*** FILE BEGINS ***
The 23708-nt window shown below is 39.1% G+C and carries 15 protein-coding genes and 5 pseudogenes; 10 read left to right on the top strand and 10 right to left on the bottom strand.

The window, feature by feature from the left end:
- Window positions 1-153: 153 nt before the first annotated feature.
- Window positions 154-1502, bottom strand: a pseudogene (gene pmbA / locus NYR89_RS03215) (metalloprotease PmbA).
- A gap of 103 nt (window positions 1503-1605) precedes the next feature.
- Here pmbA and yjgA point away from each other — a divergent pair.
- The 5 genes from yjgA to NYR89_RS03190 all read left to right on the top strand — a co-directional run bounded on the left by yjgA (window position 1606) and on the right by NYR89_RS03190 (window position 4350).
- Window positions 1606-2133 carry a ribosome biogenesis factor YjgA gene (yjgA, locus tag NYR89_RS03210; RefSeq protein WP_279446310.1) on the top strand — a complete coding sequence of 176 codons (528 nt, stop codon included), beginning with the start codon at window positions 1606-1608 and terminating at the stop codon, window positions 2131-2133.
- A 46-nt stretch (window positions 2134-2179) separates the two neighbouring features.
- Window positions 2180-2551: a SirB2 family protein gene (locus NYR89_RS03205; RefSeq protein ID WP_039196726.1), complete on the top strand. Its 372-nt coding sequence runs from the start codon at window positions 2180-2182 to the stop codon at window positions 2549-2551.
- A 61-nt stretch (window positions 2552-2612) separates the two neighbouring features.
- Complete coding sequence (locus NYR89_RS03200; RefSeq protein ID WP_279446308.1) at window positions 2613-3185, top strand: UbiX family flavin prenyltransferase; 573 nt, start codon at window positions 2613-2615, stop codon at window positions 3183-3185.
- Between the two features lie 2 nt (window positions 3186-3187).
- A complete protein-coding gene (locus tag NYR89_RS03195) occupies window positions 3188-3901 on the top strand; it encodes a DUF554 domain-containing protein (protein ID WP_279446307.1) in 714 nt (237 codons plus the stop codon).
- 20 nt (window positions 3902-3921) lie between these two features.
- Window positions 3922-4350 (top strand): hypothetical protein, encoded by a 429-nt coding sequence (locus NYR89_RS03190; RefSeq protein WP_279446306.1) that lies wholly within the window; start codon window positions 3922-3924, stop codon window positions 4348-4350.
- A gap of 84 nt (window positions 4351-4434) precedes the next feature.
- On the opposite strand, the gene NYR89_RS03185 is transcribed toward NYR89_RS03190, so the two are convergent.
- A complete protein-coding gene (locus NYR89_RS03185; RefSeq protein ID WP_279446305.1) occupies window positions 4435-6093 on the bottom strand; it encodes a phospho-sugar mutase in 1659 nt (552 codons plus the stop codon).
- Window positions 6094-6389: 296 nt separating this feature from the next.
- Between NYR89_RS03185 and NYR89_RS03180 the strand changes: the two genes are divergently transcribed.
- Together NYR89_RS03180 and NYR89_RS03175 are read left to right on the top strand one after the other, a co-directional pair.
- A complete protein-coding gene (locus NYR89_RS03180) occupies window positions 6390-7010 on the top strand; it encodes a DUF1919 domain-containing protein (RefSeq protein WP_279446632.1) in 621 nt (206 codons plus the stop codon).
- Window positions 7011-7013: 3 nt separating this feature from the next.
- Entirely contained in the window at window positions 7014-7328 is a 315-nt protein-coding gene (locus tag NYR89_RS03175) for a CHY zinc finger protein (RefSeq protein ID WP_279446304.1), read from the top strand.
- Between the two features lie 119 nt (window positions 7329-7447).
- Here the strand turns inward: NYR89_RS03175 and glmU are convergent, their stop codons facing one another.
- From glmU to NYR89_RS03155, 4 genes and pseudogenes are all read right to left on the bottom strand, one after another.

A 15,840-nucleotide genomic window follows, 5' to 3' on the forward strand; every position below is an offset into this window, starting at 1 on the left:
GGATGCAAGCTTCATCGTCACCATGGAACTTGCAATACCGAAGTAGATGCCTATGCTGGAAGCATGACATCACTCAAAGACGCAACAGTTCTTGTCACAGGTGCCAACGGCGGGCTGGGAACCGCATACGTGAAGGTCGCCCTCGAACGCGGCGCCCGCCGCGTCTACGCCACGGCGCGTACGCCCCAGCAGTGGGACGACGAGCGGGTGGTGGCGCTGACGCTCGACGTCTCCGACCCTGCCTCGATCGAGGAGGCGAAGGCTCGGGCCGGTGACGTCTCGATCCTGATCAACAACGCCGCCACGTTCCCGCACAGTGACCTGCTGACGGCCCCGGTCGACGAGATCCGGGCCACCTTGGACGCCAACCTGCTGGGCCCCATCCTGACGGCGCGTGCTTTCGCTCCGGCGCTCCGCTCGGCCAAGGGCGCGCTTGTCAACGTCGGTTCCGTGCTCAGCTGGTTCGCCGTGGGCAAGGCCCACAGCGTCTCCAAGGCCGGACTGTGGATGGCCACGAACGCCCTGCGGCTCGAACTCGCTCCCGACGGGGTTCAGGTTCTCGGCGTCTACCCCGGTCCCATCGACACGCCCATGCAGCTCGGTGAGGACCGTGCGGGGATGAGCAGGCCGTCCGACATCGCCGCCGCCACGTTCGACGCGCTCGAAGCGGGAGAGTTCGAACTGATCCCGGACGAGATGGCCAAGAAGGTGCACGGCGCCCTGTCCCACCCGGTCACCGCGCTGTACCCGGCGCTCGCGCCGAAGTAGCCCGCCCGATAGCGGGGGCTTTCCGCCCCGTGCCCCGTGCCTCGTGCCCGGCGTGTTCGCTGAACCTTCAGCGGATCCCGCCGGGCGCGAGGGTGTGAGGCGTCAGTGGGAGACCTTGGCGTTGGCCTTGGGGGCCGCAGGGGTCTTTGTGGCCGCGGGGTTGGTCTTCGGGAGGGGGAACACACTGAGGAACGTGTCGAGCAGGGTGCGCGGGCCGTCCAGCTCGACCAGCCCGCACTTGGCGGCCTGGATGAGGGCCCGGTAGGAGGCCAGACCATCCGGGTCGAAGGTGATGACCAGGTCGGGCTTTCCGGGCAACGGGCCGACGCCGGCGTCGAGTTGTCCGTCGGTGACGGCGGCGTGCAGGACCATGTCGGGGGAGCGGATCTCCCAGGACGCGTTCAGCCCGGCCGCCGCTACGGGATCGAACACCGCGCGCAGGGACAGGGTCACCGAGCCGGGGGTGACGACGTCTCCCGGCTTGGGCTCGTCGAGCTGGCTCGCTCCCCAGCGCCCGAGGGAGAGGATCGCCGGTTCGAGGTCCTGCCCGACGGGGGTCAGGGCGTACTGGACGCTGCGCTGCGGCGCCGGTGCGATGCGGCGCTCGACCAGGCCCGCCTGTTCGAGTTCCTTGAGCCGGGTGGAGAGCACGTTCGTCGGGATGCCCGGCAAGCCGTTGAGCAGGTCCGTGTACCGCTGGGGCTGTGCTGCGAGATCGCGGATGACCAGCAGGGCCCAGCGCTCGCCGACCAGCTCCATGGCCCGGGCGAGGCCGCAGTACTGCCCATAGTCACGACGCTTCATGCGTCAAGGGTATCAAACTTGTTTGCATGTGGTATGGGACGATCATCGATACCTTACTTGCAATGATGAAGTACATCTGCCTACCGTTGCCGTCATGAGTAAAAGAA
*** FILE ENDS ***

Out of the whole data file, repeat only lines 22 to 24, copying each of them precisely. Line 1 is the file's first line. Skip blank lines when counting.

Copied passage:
- Together NYR89_RS03180 and NYR89_RS03175 are read left to right on the top strand one after the other, a co-directional pair.
- A complete protein-coding gene (locus NYR89_RS03180) occupies window positions 6390-7010 on the top strand; it encodes a DUF1919 domain-containing protein (RefSeq protein WP_279446632.1) in 621 nt (206 codons plus the stop codon).
- Window positions 7011-7013: 3 nt separating this feature from the next.